Garden soils become depleted of nutrients as the naturally occurring vitamins, and minerals are drained from the dirt by weeds, plants, and trees. Soil erosion can further deplete the natural ability of the earth to hold onto water or to drain water away. When the soil becomes compacted or nutrient depleted, it is time to add soil amendments.
A soil amendment is an alteration that improves the soil in a way that may benefit the plants in the area. The physical improvements may be drainage, aeration, water retention, or a host of other changes, but the objective is to provide a more nourishing soil system. This can be done in several ways, but the most common natural method is through the use of organic materials.
Organic soil amendments are those items that were once alive. Straw, manure, grass clippings, tree leaves, and wood chips are natural. Food scraps that have been composted are an excellent source of soil additives because it attracts worms and bugs and can aerate the dirt and bring much-needed oxygen to the plant roots. As the natural materials break down in the soil, the content increases the soil’s ability to hold nutrients and moisture.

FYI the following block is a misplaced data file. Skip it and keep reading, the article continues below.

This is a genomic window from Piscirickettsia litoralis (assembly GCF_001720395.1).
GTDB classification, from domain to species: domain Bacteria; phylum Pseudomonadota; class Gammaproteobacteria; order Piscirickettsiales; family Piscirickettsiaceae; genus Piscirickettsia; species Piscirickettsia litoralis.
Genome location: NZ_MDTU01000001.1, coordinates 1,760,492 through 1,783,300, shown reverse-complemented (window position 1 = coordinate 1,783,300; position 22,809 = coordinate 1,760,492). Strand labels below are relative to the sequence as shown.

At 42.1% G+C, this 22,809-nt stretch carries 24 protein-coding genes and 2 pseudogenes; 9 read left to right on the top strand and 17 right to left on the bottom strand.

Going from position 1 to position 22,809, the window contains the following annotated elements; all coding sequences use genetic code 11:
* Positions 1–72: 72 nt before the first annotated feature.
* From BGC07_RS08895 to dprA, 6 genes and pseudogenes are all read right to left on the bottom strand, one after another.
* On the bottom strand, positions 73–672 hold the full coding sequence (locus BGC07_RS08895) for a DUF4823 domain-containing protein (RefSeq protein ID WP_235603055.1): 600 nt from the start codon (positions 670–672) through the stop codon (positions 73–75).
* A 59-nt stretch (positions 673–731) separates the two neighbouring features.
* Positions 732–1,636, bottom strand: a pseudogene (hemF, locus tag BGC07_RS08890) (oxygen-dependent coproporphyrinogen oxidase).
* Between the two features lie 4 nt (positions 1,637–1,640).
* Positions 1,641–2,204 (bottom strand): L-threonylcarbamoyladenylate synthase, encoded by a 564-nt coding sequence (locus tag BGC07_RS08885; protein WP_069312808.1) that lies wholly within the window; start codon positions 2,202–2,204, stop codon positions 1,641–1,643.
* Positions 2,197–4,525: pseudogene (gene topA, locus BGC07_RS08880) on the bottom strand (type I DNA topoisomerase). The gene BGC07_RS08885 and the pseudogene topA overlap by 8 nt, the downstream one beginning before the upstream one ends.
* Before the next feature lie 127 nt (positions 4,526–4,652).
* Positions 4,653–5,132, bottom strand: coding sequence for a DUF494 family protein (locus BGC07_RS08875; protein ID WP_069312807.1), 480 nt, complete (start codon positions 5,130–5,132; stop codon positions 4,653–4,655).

Amendments need to be mixed into the soil rather than sitting on top. They require the natural enzymes and bugs in the ground to help break down the valuable and beneficial by-products of their deterioration. Once this occurs, the gardener’s movement of the soil while hoeing, spading, or weeding can continue to mix the earth.
With more nutrients and oxygen in the ground, your plants may double in size. With better drainage, the root system becomes more resistant to diseases, mold, and fungus. With more hardy plants, microbes and worms move in and improve your soil even further. Healthy flora and fauna provide natural soil amendments that suppress diseases, add essential hormones and provide critical vitamins to your healthy plants. Also, bowel evacuations of these little creatures add more nutrients to the soil, and this completes the circle of life in your healthy garden.